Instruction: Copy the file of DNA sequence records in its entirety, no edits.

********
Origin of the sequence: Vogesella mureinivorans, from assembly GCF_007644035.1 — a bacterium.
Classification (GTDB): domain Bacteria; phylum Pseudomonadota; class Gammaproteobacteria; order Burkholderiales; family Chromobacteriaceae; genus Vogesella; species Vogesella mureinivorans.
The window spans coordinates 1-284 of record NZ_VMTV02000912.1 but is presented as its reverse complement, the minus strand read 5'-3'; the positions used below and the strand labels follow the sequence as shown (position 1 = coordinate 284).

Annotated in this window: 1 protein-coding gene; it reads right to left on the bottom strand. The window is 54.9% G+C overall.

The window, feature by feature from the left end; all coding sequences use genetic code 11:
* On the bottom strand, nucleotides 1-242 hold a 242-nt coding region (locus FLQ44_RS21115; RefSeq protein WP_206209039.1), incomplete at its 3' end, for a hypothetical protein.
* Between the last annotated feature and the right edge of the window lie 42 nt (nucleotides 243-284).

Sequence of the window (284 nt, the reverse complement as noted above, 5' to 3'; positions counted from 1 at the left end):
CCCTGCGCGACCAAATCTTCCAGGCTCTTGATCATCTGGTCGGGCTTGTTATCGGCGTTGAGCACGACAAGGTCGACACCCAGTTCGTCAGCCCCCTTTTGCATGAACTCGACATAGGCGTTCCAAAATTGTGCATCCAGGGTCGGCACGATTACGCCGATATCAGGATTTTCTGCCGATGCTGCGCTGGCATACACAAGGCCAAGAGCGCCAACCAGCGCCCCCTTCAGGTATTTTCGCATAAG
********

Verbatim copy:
Origin of the sequence: Vogesella mureinivorans, from assembly GCF_007644035.1 — a bacterium.
Classification (GTDB): domain Bacteria; phylum Pseudomonadota; class Gammaproteobacteria; order Burkholderiales; family Chromobacteriaceae; genus Vogesella; species Vogesella mureinivorans.
The window spans coordinates 1-284 of record NZ_VMTV02000912.1 but is presented as its reverse complement, the minus strand read 5'-3'; the positions used below and the strand labels follow the sequence as shown (position 1 = coordinate 284).

Annotated in this window: 1 protein-coding gene; it reads right to left on the bottom strand. The window is 54.9% G+C overall.

The window, feature by feature from the left end; all coding sequences use genetic code 11:
* On the bottom strand, nucleotides 1-242 hold a 242-nt coding region (locus FLQ44_RS21115; RefSeq protein WP_206209039.1), incomplete at its 3' end, for a hypothetical protein.
* Between the last annotated feature and the right edge of the window lie 42 nt (nucleotides 243-284).

Sequence of the window (284 nt, the reverse complement as noted above, 5' to 3'; positions counted from 1 at the left end):
CCCTGCGCGACCAAATCTTCCAGGCTCTTGATCATCTGGTCGGGCTTGTTATCGGCGTTGAGCACGACAAGGTCGACACCCAGTTCGTCAGCCCCCTTTTGCATGAACTCGACATAGGCGTTCCAAAATTGTGCATCCAGGGTCGGCACGATTACGCCGATATCAGGATTTTCTGCCGATGCTGCGCTGGCATACACAAGGCCAAGAGCGCCAACCAGCGCCCCCTTCAGGTATTTTCGCATAAG